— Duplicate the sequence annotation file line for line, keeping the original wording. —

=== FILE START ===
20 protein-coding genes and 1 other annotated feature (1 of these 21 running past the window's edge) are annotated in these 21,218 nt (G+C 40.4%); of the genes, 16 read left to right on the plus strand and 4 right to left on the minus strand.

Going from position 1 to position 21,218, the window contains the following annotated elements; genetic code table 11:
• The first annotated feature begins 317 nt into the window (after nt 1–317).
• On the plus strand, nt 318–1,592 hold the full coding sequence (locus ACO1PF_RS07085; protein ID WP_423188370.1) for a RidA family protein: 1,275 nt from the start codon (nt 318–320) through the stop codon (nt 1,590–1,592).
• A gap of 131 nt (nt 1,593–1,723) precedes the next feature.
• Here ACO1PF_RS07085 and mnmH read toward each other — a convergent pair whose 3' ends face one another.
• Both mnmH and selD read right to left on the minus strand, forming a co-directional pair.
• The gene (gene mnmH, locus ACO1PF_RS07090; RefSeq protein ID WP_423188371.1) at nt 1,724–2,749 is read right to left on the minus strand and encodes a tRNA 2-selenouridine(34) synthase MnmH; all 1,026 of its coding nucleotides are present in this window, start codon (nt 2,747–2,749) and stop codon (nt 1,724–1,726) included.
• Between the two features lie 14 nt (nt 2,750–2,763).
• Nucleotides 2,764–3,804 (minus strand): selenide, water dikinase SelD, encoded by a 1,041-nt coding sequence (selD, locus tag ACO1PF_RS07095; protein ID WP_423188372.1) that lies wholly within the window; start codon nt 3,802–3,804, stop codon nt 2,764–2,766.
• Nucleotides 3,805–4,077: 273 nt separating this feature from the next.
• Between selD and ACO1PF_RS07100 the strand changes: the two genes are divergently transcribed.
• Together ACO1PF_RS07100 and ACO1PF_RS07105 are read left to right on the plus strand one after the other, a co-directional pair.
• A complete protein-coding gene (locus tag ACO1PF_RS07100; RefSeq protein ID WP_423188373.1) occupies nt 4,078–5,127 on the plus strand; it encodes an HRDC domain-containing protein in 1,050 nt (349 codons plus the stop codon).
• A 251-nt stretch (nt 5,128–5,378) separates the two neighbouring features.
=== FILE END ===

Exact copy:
20 protein-coding genes and 1 other annotated feature (1 of these 21 running past the window's edge) are annotated in these 21,218 nt (G+C 40.4%); of the genes, 16 read left to right on the plus strand and 4 right to left on the minus strand.

Going from position 1 to position 21,218, the window contains the following annotated elements; genetic code table 11:
• The first annotated feature begins 317 nt into the window (after nt 1–317).
• On the plus strand, nt 318–1,592 hold the full coding sequence (locus ACO1PF_RS07085; protein ID WP_423188370.1) for a RidA family protein: 1,275 nt from the start codon (nt 318–320) through the stop codon (nt 1,590–1,592).
• A gap of 131 nt (nt 1,593–1,723) precedes the next feature.
• Here ACO1PF_RS07085 and mnmH read toward each other — a convergent pair whose 3' ends face one another.
• Both mnmH and selD read right to left on the minus strand, forming a co-directional pair.
• The gene (gene mnmH, locus ACO1PF_RS07090; RefSeq protein ID WP_423188371.1) at nt 1,724–2,749 is read right to left on the minus strand and encodes a tRNA 2-selenouridine(34) synthase MnmH; all 1,026 of its coding nucleotides are present in this window, start codon (nt 2,747–2,749) and stop codon (nt 1,724–1,726) included.
• Between the two features lie 14 nt (nt 2,750–2,763).
• Nucleotides 2,764–3,804 (minus strand): selenide, water dikinase SelD, encoded by a 1,041-nt coding sequence (selD, locus tag ACO1PF_RS07095; protein ID WP_423188372.1) that lies wholly within the window; start codon nt 3,802–3,804, stop codon nt 2,764–2,766.
• Nucleotides 3,805–4,077: 273 nt separating this feature from the next.
• Between selD and ACO1PF_RS07100 the strand changes: the two genes are divergently transcribed.
• Together ACO1PF_RS07100 and ACO1PF_RS07105 are read left to right on the plus strand one after the other, a co-directional pair.
• A complete protein-coding gene (locus tag ACO1PF_RS07100; RefSeq protein ID WP_423188373.1) occupies nt 4,078–5,127 on the plus strand; it encodes an HRDC domain-containing protein in 1,050 nt (349 codons plus the stop codon).
• A 251-nt stretch (nt 5,128–5,378) separates the two neighbouring features.